Dan Neumann: [15:51] Yeah. Well it’s, you know, it gets to, are we working on the right thing? So if you’re, um, if you’re a social media video provider and maybe you’ve been going along and, and kind of complacent now you’ve got this. Um, and maybe the teams are delivering consistently and there’s, there’s no major drama now you’ve had your eye off of the horizon two or the horizon three, and now drama’s coming your way.
Quincy Jordan: [16:15] Yeah. And so not to, you know, hammering on Tik Tok too much, but, uh, because I have actually been observing it, you know, quite a bit lately and as many others, you know, because of the pandemic and so forth. Um, but I, aside from the entertainment part, I have really just been observing, okay, what, what is this really doing? And, uh, it’s replacing the news in a lot of ways in a lot of people are actually looking at Tik Tok to get more relevant news because these are videos that are not necessarily, you know, going through, you know, the major media. Uh, they’re definitely not. Uh, you know, and, and so some people feel like, Oh, Hey, I’m getting the thing that the news media would not actually show me. Uh, and like I said, there’s only so much time in a day. So if someone was going to normally watch the news for 30 minutes, you know, to see what was going on or something, um, and so some are now watching Tik Tok and that same span of time, and maybe not intentionally doing it, watching it instead of the news, but, uh, but that time has gone. And so once the time has gone, then they’re doing whatever else they need to do. Uh, yeah.
Dan Neumann: [17:36] And so when new we’ve got, um, organizations that are kind of things are going so well that they don’t notice then really shifting from how much faster can the teams go, how more stuff can they deliver to, are we delivering the right capabilities? Are we delivering things customers want, are we continuing to experiment and innovate and try new things? And as I say that, then in maybe take the risk that one of those things doesn’t work and maybe, you know, um, disrupting the things are going so well, you go, Ooh, crud. That didn’t go so well. And, and that’s, that’s okay.
Quincy Jordan: [18:13] And I think that brings up a really good point around, you know, this, this desire for the ultimate efficiency, you know, sometimes that, uh, senior leaders, you know, are looking for, to come out of their teams and they’re constantly wanting to evaluate their teams based off of productivity. You know, how, how much, how many stores are doing, how many, how much code are they cranking out? Um, and in some ways they’re looking at that as the thing that says the team is doing really well. Um, but there is a point where there’s a threshold and there’s a threshold where the team is pretty high performing. Uh, you know, their velocity is not going to increase any more and remains, you know, sustainable. Uh, and so at that point, that’s when you’re kind of starting to hit the point of, well, things are working so well that you don’t notice and then comes along a senior leader that says, well, you know, can’t, can’t, we squeeze more juice out that fruit, you know, can’t, can’t, we get more out of them. And the question isn’t, can we get more out of them? That’s really the wrong question. The right question is, can we make sure that we’re providing them with the right problems to solve? Where, where can we, uh, from a leadership standpoint, where can we give more guidance, um, to increase business value? Because that’s where it needs to be. Not how much can the team prank out, not, you know, uh, can we get their velocity up? No. Okay. We want to make sure to have a lot, the volatility, you know, stays consistent, uh, being their change in velocity, but no, we’re, we’re not wanting to, continuous improvement does not mean ever increasing velocity. Uh, and we want to guard for those kinds of things.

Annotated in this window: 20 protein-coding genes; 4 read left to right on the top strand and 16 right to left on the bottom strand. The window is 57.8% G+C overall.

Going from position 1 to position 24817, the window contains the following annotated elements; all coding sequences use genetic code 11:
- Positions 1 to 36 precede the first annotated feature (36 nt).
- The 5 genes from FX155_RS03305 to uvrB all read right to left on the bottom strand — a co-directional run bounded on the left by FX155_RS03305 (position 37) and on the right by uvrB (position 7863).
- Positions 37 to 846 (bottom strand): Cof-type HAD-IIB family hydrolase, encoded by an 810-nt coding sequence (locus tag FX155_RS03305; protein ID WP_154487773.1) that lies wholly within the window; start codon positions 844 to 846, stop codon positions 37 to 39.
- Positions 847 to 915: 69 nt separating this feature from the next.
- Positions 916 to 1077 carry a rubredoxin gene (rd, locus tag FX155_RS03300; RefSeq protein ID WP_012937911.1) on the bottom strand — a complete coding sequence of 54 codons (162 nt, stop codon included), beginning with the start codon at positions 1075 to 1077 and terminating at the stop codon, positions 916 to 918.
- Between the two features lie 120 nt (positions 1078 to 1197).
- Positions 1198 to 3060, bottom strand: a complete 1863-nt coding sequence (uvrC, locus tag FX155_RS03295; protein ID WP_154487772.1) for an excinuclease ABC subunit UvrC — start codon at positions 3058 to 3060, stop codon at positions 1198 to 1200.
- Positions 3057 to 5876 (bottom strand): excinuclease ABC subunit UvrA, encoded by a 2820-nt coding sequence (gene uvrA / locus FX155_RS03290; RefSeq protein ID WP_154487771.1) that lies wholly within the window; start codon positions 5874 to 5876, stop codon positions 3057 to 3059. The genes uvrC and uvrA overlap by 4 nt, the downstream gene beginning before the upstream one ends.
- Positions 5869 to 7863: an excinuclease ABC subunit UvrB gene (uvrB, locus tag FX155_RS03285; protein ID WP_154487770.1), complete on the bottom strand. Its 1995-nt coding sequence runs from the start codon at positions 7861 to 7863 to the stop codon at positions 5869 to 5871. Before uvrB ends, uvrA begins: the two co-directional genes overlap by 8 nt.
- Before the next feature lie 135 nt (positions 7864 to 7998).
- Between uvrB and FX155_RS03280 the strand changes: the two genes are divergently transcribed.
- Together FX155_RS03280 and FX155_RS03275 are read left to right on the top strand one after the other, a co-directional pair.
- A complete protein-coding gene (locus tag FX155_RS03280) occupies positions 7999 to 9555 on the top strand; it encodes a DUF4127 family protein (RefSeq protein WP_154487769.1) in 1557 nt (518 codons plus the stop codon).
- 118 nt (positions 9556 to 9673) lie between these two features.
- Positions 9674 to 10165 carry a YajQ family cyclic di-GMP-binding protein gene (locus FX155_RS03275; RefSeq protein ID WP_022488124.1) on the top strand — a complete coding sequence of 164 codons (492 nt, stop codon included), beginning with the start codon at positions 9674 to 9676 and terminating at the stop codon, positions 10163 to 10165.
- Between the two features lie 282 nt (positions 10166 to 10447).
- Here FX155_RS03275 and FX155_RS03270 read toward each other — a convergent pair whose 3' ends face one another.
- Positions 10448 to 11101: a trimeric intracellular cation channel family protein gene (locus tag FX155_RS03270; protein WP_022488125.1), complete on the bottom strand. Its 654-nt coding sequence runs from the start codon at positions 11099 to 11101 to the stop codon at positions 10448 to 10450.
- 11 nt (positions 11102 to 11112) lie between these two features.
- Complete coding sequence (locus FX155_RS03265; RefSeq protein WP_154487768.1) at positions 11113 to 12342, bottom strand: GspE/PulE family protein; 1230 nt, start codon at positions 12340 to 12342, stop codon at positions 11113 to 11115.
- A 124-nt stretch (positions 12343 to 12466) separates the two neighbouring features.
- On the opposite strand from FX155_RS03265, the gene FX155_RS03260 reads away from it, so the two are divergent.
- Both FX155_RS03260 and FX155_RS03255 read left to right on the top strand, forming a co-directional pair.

Dan Neumann: [20:19] And when, or when leaders start to say, Hey, we want, we, gosh, it’d be really great. If you did X, Y, or Z from a metric standpoint, if we, they want stable velocity, guess what teams will give it to you? If you want to increasing velocity, they’ll give it to you. But that doesn’t necessarily mean they’re doing something better. They’re just, they know that they know that they’ve got a target and they’re expected to hit, they’ll find a creative way to hit that target, whether it means extra value delivery or just making the numbers look good somehow.
Quincy Jordan: [20:48] Yeah. I’ll often, uh, I completely agree.
Dan Neumann: [20:52] So in this episode, we’ve been talking about when things are working so well that you don’t notice, and that kind of begs the question. I think I’ve seen situations where teams are just complacent is the word that you would, you would use. I think they’re things are just happening. They’ve got the same process. They’re not high performing, but they’re performing enough. Maybe they’re just, they’re just kind of going with the flow and the continuous improvement part has gone. And how, how might one differentiate, Hey, we’re doing really great and maybe just feed us a better backlog or some of those types of things from know, we’re not great, but you know, we’re here.